Florida Mom Outraged by Mall Employee's Facebook Shaming

Erica Kalnins was called out for her parenting style.

— -- Erica Kalnins said she was furious to learn that a mall employee secretly snapped a photo of her and her child while shopping and posted it to Facebook -- publicly shaming her mothering skills and referring to her as "stupid."

"I was extremely upset," Kalnins of Tampa, Florida, told ABC News. "For someone to bash my parenting styles who doesn't know what was going on or the reasoning behind it is appalling. As parents we all have the same goal -- to raise our kids to be good people. No one should be judged by the style that we use. That's the bottom line."

Kalnins, a mom of two, said she took her daughter Willow to the accessories store, Icing in Citrus Park Mall on June 30, to look at some bracelets she had spotted in the window.

That night, Kalnins said her sister-in-law reached her with some disturbing news.

"She said, 'Call me crazy, but I think you and Willow are circulating the baby-wearing groups on the Internet,'" she said. "So I logged on and I was just in shock."

The photo showed the back of Kalnins with Willow, 5, in a Tula brand baby carrier browsing the store -- an act that Kanins said she did because the little girl was not feeling well.

The caption read:

The is the kind of ignorance that gets passed down to kids and ppl [people] enable their children to be independent. This girl is at least 5, but what u [you] don't see in this picture is the 1 1/2 yr [year] old in the stroller. God people are f****** stupid!!!!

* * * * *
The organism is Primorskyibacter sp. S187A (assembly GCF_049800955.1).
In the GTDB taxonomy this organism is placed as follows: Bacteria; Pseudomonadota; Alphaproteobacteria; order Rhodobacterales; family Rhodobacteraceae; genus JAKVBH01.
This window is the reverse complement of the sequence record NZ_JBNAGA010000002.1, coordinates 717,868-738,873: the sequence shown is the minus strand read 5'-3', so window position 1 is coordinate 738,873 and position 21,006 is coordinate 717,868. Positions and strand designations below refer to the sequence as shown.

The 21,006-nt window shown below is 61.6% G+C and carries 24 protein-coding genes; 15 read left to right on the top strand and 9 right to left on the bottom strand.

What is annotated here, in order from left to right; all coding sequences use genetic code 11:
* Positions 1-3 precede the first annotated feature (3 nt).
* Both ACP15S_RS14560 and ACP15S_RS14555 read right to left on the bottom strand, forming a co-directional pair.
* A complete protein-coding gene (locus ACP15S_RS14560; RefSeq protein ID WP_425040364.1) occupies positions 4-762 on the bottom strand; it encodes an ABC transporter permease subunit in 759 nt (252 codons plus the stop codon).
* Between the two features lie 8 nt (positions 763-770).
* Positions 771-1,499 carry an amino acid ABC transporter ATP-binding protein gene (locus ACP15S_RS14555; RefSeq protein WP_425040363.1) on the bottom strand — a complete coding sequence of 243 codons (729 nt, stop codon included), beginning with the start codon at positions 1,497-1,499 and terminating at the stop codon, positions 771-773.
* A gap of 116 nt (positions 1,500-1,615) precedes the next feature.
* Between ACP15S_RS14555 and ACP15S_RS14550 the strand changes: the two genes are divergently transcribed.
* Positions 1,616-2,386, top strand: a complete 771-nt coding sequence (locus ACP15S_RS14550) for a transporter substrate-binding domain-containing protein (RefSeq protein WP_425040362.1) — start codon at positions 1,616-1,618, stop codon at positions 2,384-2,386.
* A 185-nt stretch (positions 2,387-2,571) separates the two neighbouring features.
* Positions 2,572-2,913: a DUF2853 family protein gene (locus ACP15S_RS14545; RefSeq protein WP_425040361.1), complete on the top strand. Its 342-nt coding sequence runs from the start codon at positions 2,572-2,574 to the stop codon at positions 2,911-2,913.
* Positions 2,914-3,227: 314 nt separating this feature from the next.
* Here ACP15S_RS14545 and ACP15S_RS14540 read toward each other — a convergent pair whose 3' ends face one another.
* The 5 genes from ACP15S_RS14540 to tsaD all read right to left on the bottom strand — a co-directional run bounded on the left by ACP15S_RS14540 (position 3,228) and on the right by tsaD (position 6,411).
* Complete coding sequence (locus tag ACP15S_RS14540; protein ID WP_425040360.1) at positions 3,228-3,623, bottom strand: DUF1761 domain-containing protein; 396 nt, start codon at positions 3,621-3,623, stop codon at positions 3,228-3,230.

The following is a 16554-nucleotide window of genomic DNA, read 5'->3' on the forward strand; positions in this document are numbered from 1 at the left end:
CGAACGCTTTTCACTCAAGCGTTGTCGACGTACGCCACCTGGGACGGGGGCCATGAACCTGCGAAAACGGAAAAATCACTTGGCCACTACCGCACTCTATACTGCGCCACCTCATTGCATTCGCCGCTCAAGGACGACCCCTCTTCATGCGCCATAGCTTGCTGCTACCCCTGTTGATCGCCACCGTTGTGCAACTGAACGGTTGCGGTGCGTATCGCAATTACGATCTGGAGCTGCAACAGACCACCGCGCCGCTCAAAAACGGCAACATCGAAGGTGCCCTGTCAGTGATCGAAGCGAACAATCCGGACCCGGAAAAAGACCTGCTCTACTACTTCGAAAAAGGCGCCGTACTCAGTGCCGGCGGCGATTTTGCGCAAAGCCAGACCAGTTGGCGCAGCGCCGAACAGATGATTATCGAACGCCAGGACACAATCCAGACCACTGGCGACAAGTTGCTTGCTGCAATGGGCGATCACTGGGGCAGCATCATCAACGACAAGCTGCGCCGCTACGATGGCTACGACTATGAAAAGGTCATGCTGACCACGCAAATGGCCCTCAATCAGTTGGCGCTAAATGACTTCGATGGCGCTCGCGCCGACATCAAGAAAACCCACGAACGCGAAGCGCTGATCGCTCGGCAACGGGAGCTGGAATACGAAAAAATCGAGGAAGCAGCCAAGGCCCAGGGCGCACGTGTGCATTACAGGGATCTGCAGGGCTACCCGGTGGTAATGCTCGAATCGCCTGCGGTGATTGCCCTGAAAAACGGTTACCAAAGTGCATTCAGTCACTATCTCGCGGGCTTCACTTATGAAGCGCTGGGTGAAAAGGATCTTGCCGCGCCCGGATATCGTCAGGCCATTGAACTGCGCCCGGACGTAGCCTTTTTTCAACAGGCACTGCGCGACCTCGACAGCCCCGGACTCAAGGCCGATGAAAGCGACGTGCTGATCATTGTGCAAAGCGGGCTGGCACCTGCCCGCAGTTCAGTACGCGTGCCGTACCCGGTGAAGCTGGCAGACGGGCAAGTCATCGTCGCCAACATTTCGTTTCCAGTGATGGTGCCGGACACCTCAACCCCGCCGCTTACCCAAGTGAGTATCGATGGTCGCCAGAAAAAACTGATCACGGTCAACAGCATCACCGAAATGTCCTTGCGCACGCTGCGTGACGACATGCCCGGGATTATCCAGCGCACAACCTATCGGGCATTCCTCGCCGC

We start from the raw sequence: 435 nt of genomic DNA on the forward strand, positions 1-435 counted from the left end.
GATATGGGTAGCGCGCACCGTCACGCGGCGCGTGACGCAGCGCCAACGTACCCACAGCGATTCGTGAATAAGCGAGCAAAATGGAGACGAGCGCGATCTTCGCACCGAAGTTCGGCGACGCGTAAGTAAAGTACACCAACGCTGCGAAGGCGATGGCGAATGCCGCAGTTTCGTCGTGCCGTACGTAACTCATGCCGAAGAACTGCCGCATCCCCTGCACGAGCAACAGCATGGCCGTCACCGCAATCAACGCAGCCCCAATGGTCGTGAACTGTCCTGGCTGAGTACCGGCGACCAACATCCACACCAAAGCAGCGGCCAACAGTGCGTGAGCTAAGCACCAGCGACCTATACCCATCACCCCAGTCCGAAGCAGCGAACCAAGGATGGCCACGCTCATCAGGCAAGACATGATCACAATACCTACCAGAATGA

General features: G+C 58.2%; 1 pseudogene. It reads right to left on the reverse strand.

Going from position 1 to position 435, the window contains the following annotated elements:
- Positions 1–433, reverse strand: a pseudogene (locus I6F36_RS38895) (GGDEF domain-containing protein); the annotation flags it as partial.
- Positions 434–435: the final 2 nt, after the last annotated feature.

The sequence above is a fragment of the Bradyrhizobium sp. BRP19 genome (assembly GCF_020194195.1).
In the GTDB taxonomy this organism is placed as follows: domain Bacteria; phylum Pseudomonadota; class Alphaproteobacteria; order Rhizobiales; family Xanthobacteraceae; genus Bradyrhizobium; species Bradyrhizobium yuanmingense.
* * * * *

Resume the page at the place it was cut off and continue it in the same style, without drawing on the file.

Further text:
"I was appalled that someone would write that derogatory comment," Kanins said. "I was very angry and I felt violated. I feel like it was cyberbullying only now it's at an adult stage."

Kalnins said she later discovered that the employee was an Icing store manager and the company's corporate office reached out to her on Tuesday and apologized, but she said she is still unhappy by the way their manager had behaved.

"I understand they feel it doesn't reflect the views of their business, however, the fact that they have employees working for them that think it's acceptable to take photos of customers like that, even if they're allowed to have their phones out on the floor -- that's a little slack on the training department," she said.

"We looked into it and apparently it's not illegal to take pictures of people in a public setting, even with minors," Kalnins added. "In my opinion, it should be a law."

The Tula carrier, Kalnins said, can hold a child up to 50 pounds, which is confirmed on the company's website.

"I never carry her in there, but even if I hose to it's completely acceptable because she is under the weight limit," she added.

Icing did not respond to ABC News' request for comment.

The Claire's-owned franchise did release a statement regarding the incident via social media.